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Study: U.S. reads e-books, but won't pay

Industry Standard

(IDG) -- The commonly held assumption about e-books is that many customers won't use them until elements of the interface such as screen quality and annotation improve. Read a book on a screen? Most people would rather file their tax returns.

But a new study shows that a large percentage of people in the U.S. are willing to read books on a variety of electronic platforms, including laptops, PDAs and dedicated e-book devices. They just won't pay for them.


In a survey of nearly 3,000 people sponsored by Seybold Research, 66 percent said they would read a reference book on a laptop or desktop. Forty-four percent said they would sample a business book on a computer. Roughly the same amount (46 percent) would read a city guide or travel book on a PDA.

Two-thirds of respondents, however, said they were "not at all likely" to purchase either an e-book or a device dedicated to digital reading in the next 12 months. Only 12 percent were "likely" to spend money on an e-book or e-book device in the next year.

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The findings are consistent with the results of Stephen King's Riding the Bullet e-book experiment in March. The short story, which had as many as 400,000 downloads, was available for free at many sites, and publisher Simon & Schuster estimated that giveaways drove much of the traffic. The conclusions are also a variation on the lesson many content sites are now swallowing: You can craft popular, high-quality editorial, but you can't necessarily parlay it into revenue.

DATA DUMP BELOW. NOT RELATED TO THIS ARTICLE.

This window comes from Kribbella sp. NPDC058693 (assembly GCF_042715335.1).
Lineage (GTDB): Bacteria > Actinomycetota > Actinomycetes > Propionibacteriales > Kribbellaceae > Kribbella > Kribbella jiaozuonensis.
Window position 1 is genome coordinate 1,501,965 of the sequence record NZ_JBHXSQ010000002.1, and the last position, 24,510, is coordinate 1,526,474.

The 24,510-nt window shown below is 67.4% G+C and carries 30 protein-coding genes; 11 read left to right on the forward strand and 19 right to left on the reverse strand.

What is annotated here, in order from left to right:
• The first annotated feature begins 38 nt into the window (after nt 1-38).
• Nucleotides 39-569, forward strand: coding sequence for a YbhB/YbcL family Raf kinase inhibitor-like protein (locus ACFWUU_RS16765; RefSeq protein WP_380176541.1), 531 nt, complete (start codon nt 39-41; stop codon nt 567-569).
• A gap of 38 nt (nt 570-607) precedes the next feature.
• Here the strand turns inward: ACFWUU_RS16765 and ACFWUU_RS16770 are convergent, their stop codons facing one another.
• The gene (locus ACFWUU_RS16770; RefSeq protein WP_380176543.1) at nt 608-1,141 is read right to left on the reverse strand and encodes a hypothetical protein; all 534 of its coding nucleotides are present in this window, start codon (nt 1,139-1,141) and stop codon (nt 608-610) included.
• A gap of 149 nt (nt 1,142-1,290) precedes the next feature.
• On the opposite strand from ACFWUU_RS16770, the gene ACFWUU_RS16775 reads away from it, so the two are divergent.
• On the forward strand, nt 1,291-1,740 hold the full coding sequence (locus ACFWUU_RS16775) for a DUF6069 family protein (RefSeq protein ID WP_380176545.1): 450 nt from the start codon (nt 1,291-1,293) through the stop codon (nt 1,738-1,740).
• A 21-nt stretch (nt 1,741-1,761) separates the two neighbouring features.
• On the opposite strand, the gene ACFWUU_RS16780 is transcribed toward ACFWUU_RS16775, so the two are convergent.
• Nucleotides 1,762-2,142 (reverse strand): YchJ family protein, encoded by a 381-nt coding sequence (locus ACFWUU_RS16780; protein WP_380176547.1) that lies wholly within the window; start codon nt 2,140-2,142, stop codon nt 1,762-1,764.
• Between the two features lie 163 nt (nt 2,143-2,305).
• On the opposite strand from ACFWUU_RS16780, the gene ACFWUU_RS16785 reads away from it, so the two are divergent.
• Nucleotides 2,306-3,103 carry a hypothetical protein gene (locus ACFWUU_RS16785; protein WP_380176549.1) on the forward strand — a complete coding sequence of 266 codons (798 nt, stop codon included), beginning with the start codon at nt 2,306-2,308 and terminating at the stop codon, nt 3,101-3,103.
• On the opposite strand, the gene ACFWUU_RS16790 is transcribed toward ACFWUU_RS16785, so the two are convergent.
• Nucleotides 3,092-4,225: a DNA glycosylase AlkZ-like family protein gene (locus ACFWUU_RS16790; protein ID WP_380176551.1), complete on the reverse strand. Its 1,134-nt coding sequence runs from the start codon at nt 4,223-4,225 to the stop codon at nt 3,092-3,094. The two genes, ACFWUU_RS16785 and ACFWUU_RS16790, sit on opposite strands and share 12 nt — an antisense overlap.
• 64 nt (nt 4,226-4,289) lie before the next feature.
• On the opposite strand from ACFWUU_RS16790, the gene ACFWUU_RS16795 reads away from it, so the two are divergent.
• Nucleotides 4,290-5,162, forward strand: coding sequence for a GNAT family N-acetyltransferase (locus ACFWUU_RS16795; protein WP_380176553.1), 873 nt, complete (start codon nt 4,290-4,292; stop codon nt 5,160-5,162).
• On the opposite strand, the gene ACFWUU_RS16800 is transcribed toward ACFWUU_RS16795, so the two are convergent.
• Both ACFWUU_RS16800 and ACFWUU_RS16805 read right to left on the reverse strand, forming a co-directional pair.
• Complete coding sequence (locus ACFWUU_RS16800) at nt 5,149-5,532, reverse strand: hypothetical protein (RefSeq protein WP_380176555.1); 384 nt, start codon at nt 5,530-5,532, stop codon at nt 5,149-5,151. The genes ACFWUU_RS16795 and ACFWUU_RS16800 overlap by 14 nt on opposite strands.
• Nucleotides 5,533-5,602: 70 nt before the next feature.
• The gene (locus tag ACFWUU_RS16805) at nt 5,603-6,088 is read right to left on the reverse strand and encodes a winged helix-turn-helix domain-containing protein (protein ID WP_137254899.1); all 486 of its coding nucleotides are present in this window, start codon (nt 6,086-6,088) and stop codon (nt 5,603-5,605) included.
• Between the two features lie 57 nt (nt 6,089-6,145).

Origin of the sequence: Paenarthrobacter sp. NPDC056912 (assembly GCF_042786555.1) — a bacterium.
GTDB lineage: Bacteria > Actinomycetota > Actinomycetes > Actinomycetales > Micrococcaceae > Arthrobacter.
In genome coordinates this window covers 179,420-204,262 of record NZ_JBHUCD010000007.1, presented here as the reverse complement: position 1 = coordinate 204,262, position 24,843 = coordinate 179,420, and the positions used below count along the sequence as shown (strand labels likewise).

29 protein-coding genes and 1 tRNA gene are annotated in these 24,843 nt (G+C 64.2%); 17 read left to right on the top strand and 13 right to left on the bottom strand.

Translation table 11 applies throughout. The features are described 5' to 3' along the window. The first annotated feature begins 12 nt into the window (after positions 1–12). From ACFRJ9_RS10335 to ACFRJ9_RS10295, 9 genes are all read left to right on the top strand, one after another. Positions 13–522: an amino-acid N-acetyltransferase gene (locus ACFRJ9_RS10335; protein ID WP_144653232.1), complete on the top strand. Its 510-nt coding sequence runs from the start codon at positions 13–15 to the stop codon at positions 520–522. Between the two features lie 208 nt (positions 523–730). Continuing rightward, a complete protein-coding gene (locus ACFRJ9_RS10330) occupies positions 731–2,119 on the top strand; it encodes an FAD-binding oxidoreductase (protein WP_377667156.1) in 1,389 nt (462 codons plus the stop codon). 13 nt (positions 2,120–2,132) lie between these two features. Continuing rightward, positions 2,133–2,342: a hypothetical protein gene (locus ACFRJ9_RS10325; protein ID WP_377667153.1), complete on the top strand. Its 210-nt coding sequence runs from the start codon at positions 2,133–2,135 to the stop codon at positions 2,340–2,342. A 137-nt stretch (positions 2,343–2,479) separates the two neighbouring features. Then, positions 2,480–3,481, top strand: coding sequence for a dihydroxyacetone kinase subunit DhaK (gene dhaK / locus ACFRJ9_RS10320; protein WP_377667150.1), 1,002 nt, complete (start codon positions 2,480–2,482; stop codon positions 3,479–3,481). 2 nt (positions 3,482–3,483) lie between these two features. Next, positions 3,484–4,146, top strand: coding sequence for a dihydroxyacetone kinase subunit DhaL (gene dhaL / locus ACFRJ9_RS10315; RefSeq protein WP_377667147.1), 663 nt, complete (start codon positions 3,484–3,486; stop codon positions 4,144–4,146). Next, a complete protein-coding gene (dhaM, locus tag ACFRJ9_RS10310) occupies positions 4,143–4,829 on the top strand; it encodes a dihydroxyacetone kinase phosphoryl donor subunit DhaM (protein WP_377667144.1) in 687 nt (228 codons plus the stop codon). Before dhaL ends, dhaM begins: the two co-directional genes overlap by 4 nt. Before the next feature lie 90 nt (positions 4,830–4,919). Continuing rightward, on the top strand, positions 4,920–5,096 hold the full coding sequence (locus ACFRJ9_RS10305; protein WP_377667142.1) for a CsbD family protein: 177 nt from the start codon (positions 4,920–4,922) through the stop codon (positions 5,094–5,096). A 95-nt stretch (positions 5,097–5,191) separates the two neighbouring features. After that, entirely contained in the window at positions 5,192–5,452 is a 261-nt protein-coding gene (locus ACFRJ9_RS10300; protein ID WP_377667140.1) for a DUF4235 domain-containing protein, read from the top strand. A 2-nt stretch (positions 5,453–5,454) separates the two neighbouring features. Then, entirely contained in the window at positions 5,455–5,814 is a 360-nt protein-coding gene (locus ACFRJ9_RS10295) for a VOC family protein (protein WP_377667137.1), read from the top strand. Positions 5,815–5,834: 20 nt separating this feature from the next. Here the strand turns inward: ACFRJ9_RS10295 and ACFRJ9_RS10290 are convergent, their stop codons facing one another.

Despite the potent interest in digital reading, only 28 percent of those surveyed said they would engage in "recreational" reading on a dedicated e-book device. Even fewer (12 percent) would read a book for pleasure on a PDA.

The results of the survey were announced Monday on "E-Book Day" at Seybold SF, a digital- publishing convention taking place this week in San Francisco. The results were released the same day that Microsoft and announced their own e-book partnership. Specialty sites and portals are expected to soon follow Amazon and its main competitor,, which announced a similar partnership several weeks ago.

On Monday, Adobe also disclosed its intent to acquire Glassbook, a Waltham, Mass.-based developer of PDF-friendly e-book software that competes with Microsoft Reader. Portions of Glassbook's technology will be incorporated in future versions of Adobe Acrobat. Financial terms of the deal were not revealed.

Glassbook's software is known for several innovative features, including one that enables readers to "borrow" copies from other users. The company also initiated EBX, an e-book standard that differs from OEB, the standard supported by Microsoft.

Not to be left out, also made an announcement Monday. The bookseller will create a section on its site devoted to books in Adobe's PDF format. The relationship with the e-retailer will be an exclusive one for Adobe, but only "for a limited time."

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April 4, 2000
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